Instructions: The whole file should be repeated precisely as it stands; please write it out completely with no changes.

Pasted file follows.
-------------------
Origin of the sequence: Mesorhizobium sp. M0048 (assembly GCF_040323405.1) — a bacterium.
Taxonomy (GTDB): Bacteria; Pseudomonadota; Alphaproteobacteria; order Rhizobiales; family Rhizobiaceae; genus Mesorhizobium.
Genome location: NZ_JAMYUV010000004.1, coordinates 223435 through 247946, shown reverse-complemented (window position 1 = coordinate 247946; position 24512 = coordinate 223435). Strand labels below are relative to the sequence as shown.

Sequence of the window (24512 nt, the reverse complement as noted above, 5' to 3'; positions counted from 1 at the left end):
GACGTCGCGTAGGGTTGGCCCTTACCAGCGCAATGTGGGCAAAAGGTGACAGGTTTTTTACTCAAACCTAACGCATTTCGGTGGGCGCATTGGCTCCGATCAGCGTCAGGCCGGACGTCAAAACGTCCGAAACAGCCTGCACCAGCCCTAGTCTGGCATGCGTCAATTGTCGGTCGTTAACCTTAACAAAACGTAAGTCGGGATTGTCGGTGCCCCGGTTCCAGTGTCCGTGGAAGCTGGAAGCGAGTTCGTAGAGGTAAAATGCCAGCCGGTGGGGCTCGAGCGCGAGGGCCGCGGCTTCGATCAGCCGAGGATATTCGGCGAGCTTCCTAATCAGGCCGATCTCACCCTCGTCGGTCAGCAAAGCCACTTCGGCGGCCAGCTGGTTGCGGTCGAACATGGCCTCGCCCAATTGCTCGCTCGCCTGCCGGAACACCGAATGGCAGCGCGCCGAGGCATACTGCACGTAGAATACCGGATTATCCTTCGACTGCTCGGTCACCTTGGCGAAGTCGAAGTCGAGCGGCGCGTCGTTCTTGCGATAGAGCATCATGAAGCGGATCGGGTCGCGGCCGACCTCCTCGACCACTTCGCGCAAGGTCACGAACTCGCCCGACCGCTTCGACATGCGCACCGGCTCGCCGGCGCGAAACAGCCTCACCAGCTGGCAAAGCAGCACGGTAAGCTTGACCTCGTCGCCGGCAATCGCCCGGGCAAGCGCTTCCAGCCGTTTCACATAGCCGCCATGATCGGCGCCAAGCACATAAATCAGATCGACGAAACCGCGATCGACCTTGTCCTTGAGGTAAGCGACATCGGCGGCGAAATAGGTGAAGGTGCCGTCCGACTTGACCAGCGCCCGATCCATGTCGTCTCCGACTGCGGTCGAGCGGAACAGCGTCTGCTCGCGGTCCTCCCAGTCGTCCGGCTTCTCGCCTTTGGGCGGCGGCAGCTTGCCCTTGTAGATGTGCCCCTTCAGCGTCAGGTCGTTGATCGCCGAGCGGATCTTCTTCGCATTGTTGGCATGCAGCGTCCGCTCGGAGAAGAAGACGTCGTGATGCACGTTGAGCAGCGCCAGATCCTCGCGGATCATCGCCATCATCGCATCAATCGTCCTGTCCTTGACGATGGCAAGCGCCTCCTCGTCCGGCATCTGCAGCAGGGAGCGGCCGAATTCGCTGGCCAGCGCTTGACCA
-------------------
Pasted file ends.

Origin of the sequence: Mesorhizobium sp. M0048 (assembly GCF_040323405.1) — a bacterium.
Taxonomy (GTDB): Bacteria; Pseudomonadota; Alphaproteobacteria; order Rhizobiales; family Rhizobiaceae; genus Mesorhizobium.
Genome location: NZ_JAMYUV010000004.1, coordinates 223435 through 247946, shown reverse-complemented (window position 1 = coordinate 247946; position 24512 = coordinate 223435). Strand labels below are relative to the sequence as shown.

Sequence of the window (24512 nt, the reverse complement as noted above, 5' to 3'; positions counted from 1 at the left end):
GACGTCGCGTAGGGTTGGCCCTTACCAGCGCAATGTGGGCAAAAGGTGACAGGTTTTTTACTCAAACCTAACGCATTTCGGTGGGCGCATTGGCTCCGATCAGCGTCAGGCCGGACGTCAAAACGTCCGAAACAGCCTGCACCAGCCCTAGTCTGGCATGCGTCAATTGTCGGTCGTTAACCTTAACAAAACGTAAGTCGGGATTGTCGGTGCCCCGGTTCCAGTGTCCGTGGAAGCTGGAAGCGAGTTCGTAGAGGTAAAATGCCAGCCGGTGGGGCTCGAGCGCGAGGGCCGCGGCTTCGATCAGCCGAGGATATTCGGCGAGCTTCCTAATCAGGCCGATCTCACCCTCGTCGGTCAGCAAAGCCACTTCGGCGGCCAGCTGGTTGCGGTCGAACATGGCCTCGCCCAATTGCTCGCTCGCCTGCCGGAACACCGAATGGCAGCGCGCCGAGGCATACTGCACGTAGAATACCGGATTATCCTTCGACTGCTCGGTCACCTTGGCGAAGTCGAAGTCGAGCGGCGCGTCGTTCTTGCGATAGAGCATCATGAAGCGGATCGGGTCGCGGCCGACCTCCTCGACCACTTCGCGCAAGGTCACGAACTCGCCCGACCGCTTCGACATGCGCACCGGCTCGCCGGCGCGAAACAGCCTCACCAGCTGGCAAAGCAGCACGGTAAGCTTGACCTCGTCGCCGGCAATCGCCCGGGCAAGCGCTTCCAGCCGTTTCACATAGCCGCCATGATCGGCGCCAAGCACATAAATCAGATCGACGAAACCGCGATCGACCTTGTCCTTGAGGTAAGCGACATCGGCGGCGAAATAGGTGAAGGTGCCGTCCGACTTGACCAGCGCCCGATCCATGTCGTCTCCGACTGCGGTCGAGCGGAACAGCGTCTGCTCGCGGTCCTCCCAGTCGTCCGGCTTCTCGCCTTTGGGCGGCGGCAGCTTGCCCTTGTAGATGTGCCCCTTCAGCGTCAGGTCGTTGATCGCCGAGCGGATCTTCTTCGCATTGTTGGCATGCAGCGTCCGCTCGGAGAAGAAGACGTCGTGATGCACGTTGAGCAGCGCCAGATCCTCGCGGATCATCGCCATCATCGCATCAATCGTCCTGTCCTTGACGATGGCAAGCGCCTCCTCGTCCGGCATCTGCAGCAGGGAGCGGCCGAATTCGCTGGCCAGCGCTTGACCA